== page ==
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Above the Ether: A Novel

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3.60  ·  Rating details ·  15 ratings  ·  9 reviews
A mesmerizing novel of unfolding dystopia amid the effects of climate change in a world very like our own, for readers of Emily St. John Mandel's Station Eleven and Margaret Atwood's The Year of the Flood.

In this prequel to Eric Barnes's acclaimed cli-fi novel The City Where We Once Lived, six sets of characters move through a landscape and a country just beginning to sho
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Hardcover, 240 pages
Published June 11th 2019 by Arcade
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  • Above the Ether by Eric Barnes
    Above the Ether: A Novel
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    Release date: Jun 04, 2019
    Enter to win a signed copy of ABOVE THE ETHER - A mesmerizing novel about a modern day dystopia, as six sets of people move through a landscape and a ...more

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    Giveaway dates: Jun 14 - Jun 24, 2019

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    3.60  · 
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     ·  15 ratings  ·  9 reviews


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    Robyn
    Feb 26, 2019 rated it really liked it  ·  review of another edition
    There are so many things I want to relay about Above the Ether by Eric Barnes, that I am not quite sure I can give this book the justice it deserves. Set in the near future, we are thrust into the lives of ordinary everyday people faced with a ravaging earth. There are some characters I can sympathize with while others not so much. A father tries to protect his children from the floods as they abandon their home looking for safety. A married couple suffering the devastating loss of both of their ...more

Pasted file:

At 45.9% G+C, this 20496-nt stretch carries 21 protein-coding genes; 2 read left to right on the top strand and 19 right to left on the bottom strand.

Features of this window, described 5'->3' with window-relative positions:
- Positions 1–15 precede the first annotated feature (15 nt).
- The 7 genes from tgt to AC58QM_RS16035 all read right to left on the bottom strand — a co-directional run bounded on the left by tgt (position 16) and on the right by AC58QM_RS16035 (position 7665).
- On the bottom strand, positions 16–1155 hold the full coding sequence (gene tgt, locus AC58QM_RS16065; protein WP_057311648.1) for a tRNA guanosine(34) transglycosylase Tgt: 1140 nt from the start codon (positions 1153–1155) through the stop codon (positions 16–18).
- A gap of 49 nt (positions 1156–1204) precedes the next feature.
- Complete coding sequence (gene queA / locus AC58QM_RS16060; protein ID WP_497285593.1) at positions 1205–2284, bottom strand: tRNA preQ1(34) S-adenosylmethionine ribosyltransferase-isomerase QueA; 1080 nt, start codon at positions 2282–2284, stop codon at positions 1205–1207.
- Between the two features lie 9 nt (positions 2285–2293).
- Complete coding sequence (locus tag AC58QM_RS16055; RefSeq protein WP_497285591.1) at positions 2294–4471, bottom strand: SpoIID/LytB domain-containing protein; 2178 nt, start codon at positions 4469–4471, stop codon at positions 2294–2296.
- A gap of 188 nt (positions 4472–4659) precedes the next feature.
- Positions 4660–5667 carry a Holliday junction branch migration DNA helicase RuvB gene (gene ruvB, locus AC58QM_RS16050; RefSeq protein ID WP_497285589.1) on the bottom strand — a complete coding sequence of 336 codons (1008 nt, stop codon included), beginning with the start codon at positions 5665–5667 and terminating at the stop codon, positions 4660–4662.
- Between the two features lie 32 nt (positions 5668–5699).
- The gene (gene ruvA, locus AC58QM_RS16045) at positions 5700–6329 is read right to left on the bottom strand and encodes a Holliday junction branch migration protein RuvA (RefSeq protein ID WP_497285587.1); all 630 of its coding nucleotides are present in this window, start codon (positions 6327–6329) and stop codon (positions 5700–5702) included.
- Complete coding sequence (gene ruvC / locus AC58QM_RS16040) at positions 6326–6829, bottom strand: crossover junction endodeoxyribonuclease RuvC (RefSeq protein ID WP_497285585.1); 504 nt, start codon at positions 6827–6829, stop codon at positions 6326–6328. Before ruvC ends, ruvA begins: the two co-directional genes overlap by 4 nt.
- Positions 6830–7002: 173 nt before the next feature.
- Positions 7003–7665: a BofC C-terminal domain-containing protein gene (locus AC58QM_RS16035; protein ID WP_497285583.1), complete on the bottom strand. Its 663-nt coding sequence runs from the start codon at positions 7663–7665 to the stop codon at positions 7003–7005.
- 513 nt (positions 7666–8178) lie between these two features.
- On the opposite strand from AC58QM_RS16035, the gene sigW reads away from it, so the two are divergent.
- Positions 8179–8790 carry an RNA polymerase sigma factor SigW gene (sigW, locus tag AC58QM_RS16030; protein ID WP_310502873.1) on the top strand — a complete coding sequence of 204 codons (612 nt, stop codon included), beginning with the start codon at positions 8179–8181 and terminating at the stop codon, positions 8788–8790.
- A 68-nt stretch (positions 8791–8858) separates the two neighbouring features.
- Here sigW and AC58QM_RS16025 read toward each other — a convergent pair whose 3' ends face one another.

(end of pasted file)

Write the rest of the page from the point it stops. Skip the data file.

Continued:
Bandit
    Mar 10, 2019 rated it liked it  ·  review of another edition
    I enjoy dystopian genre, all these different ways to end the world as we know it. Climate is one way to go. Popular enough to command its own subgenre, climate related science fiction can be very compelling, possibly because it’s so tragically realistic. In this book the global warming is very real and it is devastating. Wild fires, raising waters (albeit not in a geographical proximity that would have been a practical solution to both), tsunamis, earthquakes, storms and so on. There is a city ( ...more
    Tonstant Weader
    Jun 02, 2019 rated it it was amazing  ·  review of another edition
    Above the Ether takes place the day after tomorrow, or so it seems. An earthquake in the gulf at the same time as a hurricane creates an epic wave that devours the gulf coast. Never-ending fires render communities unlivable. Drought devastates farmland. Dandelions and mollusks and nature in general seems to have run amok. Eric Barnes describes a dystopic future that is only a tick of the clock from our present, a future where the climate catastrophe we have done little to avoid arrives. And yet, ...more
    Zeb Kantrowitz